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Homework Help: QM: Angular momentum

  1. Apr 19, 2009 #1
    1. The problem statement, all variables and given/known data
    Hi all.

    A particle is in the state [itex]\left| {ml} \right\rangle [/itex], and I need to find the eigenvalues for the operator L2 and Lz.

    If we start by looking at L2, then I know that the eigenfunctions of this operator are the spherical harmonics, and I know how to write L2 in spherical coordinates. But finding the eigenenergies this way seems to be a long task.

    What is the easiest way of doing this?

  2. jcsd
  3. Apr 19, 2009 #2

    Ben Niehoff

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    It's much, much simpler than you're making it. The state ket [itex]|l,m \rangle[/itex] is already written in terms of the eigenvalues you need.
  4. Apr 20, 2009 #3
    For L2 I know from the WWW that the eigenvalues are [itex]\hbar^2 l(l+1)[/itex], but how can I see this from the state ket?
    Last edited: Apr 20, 2009
  5. Apr 20, 2009 #4


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    write L^2 in terms of ladder operators L+ L- and Lz, and do a sandwhich with the bra <lm|
  6. Apr 20, 2009 #5
    Hello, Niles! I wish I could do some help.

    You are infact using Dirac notation (DN). All the possible states of a certain quantum system form a Hilbert space (HS). Vectors in HS (generally complex rather than real) are denoted via the bra $|>$, and if one wants to represent a special state, one will enrich the formulism of the bra. For example, we use $|\phi>$ to represent the state of by the wavefunction $\phi$. As to eigen states, the corresponding eigenvalue or quantum number are generally put into the bra $|>$. Hence, $|x'>$ means the eigen state of the coordinate $x$(with eigenvalue x'), $|p'>$ means the eigen state of momemtum(with eigenvalue p'), $|En>$ or $|n>$ means the eigen state of energy(with eigenvalue En), and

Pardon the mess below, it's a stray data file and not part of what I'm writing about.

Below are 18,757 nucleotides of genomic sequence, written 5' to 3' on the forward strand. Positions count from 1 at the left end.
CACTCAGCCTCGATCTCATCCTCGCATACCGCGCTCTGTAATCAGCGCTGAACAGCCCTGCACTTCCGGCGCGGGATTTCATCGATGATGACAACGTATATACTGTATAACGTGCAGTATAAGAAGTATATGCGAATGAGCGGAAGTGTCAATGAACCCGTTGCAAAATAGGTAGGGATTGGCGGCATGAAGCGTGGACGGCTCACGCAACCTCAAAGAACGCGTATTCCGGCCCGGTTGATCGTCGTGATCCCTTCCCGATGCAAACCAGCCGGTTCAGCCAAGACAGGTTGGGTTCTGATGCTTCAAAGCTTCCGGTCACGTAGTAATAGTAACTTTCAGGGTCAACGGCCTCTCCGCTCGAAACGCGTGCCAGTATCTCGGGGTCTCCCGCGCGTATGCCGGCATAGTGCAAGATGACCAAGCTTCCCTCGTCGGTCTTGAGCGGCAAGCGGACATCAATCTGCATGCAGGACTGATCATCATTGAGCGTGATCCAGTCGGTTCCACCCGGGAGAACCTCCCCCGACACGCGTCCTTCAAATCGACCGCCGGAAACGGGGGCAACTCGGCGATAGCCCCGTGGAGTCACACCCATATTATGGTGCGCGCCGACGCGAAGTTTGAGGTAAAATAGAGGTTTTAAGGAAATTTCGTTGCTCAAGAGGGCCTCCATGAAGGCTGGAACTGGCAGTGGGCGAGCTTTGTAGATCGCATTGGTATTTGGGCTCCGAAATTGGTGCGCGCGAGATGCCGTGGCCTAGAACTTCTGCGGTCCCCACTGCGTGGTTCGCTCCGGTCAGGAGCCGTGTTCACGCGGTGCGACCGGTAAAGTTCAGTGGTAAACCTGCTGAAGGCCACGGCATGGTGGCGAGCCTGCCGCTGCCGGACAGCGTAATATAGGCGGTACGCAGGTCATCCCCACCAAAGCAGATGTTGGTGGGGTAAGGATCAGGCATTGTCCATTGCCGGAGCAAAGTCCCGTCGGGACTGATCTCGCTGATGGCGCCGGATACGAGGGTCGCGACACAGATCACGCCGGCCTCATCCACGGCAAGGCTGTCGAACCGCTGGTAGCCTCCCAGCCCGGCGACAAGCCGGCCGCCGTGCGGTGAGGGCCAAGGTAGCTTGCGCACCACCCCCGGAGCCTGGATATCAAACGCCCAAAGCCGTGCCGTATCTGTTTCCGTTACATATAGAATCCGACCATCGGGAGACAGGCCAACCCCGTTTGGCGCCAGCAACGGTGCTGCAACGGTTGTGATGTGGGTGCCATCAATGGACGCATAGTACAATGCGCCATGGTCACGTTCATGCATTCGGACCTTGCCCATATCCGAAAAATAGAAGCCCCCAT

$ |m,L> $ , as you put above, means the co-eigenstate of $(L_z, L^2)$ , with eigen values $ m\hbar $ and $ L(L+1)\hbar^2$ respectively.

    And please also notice that, in Dirac notations above, we simply employ an abstract state vector, and refer to no concrete quantum mechanical representation.

    Hence, indeed you know the answer if you know the meaning of Dirac notation.
  7. Apr 20, 2009 #6
    But my mission is to prove that the ket |m,l> has the eigenvalues (m \hbar, l(l+1)\hbar), respectively.

    I'll try writing L2 with ladder-operators and Lz.
  8. Apr 20, 2009 #7
    This is what I have so far:

    L2 = L+L-+Lz2-\hbar Lz.

    This gives us:

    M = \left\langle {lm} \right|L_ + L_ - \left| {lm} \right\rangle + \left\langle {lm} \right|L_z^2 \left| {lm} \right\rangle - \hbar \left\langle {lm} \right|L_z \left| {lm} \right\rangle = 0 + \hbar ^2 m^2 - \hbar ^2 m = \hbar ^2 (m^2 - m)

    where M is the eigenvalue of L2. Am I on the right track?
  9. Apr 20, 2009 #8
    I see, I will have a try to solve your problem.
  10. Apr 20, 2009 #9


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    recall that the forum rules forbids you to post full solutions to problems here.
  11. Apr 20, 2009 #10
    How is it that the integer l even comes into play when finding the eigenvalues of L2? In my approach (which I am fairly certain is correct), only m shows up.
  12. Apr 20, 2009 #11


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    hint: write L+L- = L^2 - Lz^2 + \hbar Lz

    and act on the ket with m_max.
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